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Picture of the Month

Randy Q. Cron, MD, PhD; Denis R. Benjamin, MD; David D. Sherry, MD
Arch Pediatr Adolesc Med. 1996;150(8):875-876. doi:10.1001/archpedi.1996.02170330101018.
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A 12-YEAR-OLD boy developed a sore throat and fever 6 weeks before presenting with weight loss, right-sided facial swelling, and a tender left-sided neck mass that was unresponsive to antibiotics. A tracheostomy was required to maintain his airway. His facial and lingual swelling resolved dramatically with glucocorticoids, but following hospital discharge he developed severe myalgias and arthralgias, primarily in his legs.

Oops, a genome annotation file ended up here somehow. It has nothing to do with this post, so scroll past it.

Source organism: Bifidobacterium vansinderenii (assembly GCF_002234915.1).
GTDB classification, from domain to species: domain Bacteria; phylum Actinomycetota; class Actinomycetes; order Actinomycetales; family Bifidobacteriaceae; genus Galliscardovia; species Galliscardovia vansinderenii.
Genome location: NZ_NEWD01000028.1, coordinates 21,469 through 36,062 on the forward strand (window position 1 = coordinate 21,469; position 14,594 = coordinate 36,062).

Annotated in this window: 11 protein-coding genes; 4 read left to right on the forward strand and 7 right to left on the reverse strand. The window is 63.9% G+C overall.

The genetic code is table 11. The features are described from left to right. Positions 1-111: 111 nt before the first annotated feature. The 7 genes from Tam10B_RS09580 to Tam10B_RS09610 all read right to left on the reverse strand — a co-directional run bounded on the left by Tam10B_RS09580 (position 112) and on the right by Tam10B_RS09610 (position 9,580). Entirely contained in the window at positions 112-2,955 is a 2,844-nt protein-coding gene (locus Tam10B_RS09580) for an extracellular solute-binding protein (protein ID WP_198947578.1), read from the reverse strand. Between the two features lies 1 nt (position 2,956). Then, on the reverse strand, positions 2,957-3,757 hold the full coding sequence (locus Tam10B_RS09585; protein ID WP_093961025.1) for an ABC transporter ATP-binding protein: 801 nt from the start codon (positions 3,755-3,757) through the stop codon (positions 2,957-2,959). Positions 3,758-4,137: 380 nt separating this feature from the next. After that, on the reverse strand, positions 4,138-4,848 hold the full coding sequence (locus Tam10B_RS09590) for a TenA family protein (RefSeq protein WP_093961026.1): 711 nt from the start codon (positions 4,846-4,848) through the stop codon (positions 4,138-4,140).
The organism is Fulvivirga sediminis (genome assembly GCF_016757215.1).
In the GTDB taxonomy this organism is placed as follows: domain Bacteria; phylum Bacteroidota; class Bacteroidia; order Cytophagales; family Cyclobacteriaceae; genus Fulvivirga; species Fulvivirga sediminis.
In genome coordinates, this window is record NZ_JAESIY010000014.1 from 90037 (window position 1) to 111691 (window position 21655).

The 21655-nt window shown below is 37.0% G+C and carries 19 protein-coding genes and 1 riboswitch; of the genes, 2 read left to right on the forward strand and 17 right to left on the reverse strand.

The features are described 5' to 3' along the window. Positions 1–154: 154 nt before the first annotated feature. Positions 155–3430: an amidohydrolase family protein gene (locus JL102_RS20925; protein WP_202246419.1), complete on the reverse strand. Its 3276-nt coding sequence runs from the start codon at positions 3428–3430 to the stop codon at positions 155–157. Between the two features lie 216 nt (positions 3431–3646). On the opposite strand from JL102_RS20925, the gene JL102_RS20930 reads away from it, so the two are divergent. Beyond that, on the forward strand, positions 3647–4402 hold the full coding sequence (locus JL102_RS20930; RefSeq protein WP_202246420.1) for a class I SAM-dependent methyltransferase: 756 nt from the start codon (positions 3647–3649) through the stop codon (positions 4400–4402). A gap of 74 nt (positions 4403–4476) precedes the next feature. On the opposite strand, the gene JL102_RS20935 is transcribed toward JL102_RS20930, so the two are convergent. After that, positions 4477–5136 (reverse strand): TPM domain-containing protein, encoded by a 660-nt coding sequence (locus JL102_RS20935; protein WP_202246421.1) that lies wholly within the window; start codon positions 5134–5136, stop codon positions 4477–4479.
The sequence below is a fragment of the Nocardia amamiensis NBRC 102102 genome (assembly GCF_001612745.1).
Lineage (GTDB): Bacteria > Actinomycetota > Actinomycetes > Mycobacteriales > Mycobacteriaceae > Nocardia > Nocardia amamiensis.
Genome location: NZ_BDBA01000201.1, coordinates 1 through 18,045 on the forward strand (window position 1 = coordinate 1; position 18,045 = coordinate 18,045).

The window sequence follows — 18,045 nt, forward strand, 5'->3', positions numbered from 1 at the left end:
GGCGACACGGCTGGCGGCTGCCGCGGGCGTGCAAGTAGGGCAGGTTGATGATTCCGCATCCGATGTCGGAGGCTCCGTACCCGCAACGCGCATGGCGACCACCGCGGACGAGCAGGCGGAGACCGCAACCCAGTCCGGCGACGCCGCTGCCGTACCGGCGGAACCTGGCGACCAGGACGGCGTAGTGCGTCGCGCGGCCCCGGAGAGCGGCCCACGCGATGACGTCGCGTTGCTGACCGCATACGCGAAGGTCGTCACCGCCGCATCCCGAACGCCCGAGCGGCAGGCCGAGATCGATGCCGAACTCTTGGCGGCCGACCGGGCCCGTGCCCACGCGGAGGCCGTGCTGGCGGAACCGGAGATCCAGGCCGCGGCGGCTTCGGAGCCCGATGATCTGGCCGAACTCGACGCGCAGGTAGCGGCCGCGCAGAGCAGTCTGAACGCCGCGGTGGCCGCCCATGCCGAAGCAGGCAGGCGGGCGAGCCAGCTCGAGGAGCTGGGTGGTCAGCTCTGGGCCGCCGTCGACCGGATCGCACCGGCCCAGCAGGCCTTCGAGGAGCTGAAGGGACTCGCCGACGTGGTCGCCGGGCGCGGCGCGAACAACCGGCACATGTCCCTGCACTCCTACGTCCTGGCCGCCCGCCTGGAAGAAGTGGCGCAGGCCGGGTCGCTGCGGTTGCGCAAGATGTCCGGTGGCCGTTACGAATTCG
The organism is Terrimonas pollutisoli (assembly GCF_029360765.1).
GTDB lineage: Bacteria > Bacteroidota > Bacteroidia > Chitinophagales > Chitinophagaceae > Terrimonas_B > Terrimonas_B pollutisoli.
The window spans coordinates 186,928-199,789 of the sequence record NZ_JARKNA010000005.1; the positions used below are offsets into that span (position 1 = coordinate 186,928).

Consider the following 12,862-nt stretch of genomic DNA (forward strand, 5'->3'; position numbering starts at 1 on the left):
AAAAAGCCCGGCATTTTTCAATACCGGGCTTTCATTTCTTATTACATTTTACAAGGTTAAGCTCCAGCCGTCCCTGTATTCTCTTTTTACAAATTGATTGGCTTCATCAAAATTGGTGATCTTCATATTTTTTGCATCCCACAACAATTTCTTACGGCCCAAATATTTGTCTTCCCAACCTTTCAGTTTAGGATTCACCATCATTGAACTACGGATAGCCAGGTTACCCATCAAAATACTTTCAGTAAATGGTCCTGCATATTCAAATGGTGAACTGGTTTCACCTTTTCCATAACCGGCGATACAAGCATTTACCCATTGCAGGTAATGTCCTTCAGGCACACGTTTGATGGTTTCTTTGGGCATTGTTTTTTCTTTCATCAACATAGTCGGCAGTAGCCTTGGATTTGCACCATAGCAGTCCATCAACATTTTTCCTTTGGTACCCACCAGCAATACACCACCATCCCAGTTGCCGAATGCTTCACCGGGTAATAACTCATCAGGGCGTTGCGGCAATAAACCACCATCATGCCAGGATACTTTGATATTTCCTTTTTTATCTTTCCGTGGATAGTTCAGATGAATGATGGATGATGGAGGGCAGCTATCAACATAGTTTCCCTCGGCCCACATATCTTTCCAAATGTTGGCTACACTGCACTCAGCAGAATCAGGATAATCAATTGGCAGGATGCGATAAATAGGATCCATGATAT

Fever and right-sided facial and periorbital edema recurred (Figure 1). A few painful erythematous nodules were noted on his shins and feet (Figure 2). Abnormal laboratory test results included a white blood cell count of 27.4×109/L with 84% neutrophils, a platelet count of 970×109/L, a hematocrit of 25%, an erythrocyte sedimentation rate of 140 mm/h, a C-reactive protein level of 0.18 g/L, and an antistreptolysin O titer of 500 Todd U. Within 12 hours of intravenous glucocorticoid administration he dramatically improved (Figure 3). Skin biopsy

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